The interesting history behind cars

■ RICHARD PERRY / Contributed

Greetings from the Hemet Car Guy,

When I was a kid in school History was my favorite subject, which is probably why I like vintage cars so much.
VIP Autos is fortunate enough to have a 1926 Oldsmobile on the showroom floor; a true survivor from an era long gone and as authentic as the day is long. This got me thinking that 91 years ago while the country was in the midst of the roaring 20’s and President Calvin Coolidge was in the White House, this Oldsmobile rolled off the assembly line in Lansing, Michigan as one of 53,015 automobiles built that year by Oldsmobile – the company’s largest as of that date.
Known as a Model 30-E four-door DeLuxe sedan, it was a well-built and well-engineered automobile; reliable, durable and affordable. Oldsmobile’s slogan, “Beauty. Performance. Price. Not one, but all three,” targeted those redeeming qualities, promoting everything that was special about these handsome, conservatively styled automobiles.
The original brochure that we have a copy of says: “The ease with which the Oldsmobile Six absorbs road punishment is directly traceable to the exacting standards and precision of Oldsmobile’s manufacture. Soundly designed, accurately constructed, superbly capable of meeting every driving condition, here is a car, high in quality, low in price. Big, beautiful, staunch – powered by a motor of extraordinary performance capacity – it asks no favors and fears no road!”
The engine is a straight-six flathead displacing 185 cubic inches. The cast-iron engine has a single-barrel carburetor with 40 horsepower, a three-speed sliding gear manual gearbox that’s equipped with a dry clutch disc and a reversing gear that was typical in that day. The differential has a relatively low 5.1:1 gear ratio, which climbs up hills great! This was just fine for the roads back then. However, the most difficult daily challenge for drivers back then was stopping because only the rear wheels had brakes.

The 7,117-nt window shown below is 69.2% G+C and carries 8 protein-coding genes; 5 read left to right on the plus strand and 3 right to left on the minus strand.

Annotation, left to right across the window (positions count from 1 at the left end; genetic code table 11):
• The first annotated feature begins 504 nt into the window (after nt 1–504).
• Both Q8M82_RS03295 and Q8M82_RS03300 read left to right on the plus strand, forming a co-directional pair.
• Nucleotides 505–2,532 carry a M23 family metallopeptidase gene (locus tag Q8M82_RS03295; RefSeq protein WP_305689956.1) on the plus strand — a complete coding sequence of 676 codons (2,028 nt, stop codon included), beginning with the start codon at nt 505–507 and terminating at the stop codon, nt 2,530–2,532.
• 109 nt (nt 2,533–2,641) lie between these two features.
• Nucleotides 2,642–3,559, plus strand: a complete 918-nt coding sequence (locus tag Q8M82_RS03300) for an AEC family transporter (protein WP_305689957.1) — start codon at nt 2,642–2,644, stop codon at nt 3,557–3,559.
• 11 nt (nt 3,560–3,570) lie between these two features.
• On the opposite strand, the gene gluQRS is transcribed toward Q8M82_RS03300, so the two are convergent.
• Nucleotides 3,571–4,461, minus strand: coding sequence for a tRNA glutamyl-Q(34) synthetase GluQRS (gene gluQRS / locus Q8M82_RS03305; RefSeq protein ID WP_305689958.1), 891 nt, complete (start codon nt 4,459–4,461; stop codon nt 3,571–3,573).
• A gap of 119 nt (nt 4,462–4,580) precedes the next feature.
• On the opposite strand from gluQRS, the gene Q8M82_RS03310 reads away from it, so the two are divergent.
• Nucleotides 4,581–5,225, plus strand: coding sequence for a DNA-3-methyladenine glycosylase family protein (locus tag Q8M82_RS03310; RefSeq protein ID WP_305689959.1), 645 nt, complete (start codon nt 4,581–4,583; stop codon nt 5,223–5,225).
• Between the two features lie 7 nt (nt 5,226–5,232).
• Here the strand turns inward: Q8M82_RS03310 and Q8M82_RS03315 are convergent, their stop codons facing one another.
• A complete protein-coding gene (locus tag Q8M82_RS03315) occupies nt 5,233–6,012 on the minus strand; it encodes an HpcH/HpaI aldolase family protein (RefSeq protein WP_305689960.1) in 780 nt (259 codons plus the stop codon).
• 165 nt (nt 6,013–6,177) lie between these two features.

The Fisher-built all-steel body had a boxy shape that was similar to many cars in that era. Besides the front hood ornament with the thermometer, the wheels are also made of wood. When people visit the showroom floor, that’s one of the things they point out with a smile.
I was told by an automobile historian that the exterior body paintwork was an intense, highly laborious task due to the use of hand-applied nitrocellulose lacquer. Best known as Duco, the original color of this car is a dark blue.
According to my Automobile encyclopedia, the Oldsmobile first offered two-tone painted bodies, in addition to black fenders, running boards, headlamp housings and upper body and roof. The DeLuxe models were decorated with two pinstripes, both on the main body and on the solid wheels; gold was the primary color used for the pinstriping just like ours. You can stop by VIP Autos to check it out.

Who made the first car?
Karl Benz was the inventor of the automobile. He and his wife owned the factory, where he worked on a reliable gasoline powered two-stroke engine. Benz created his two-stroke engine on December 31, 1878, New Year’s Eve.
Benz was a real genius and soon invented the ignition using sparks with battery, the spark plug, the carburetor, the clutch, the gear shift, and the water radiator. He began selling his vehicle (advertised as “Benz Patent Motorwagen”) in the late summer of 1888, making it the first commercially available automobile in history.
After 10 years, Karl Benz grew his factory in Mannheim from 50 employees in 1889 to 430 employees in 1899. In 1899, Benz was the largest automobile company in the world.

Now for a quiz…

How many cars did Benz produce in 1899?

A. 1,342
B. 572
C. 837
I’ll give you the answer next week.

Happy driving!

Richard Perry is the owner of VIP Autos in Hemet and is known to his readers as the Hemet Car Guy in the Chronicle.

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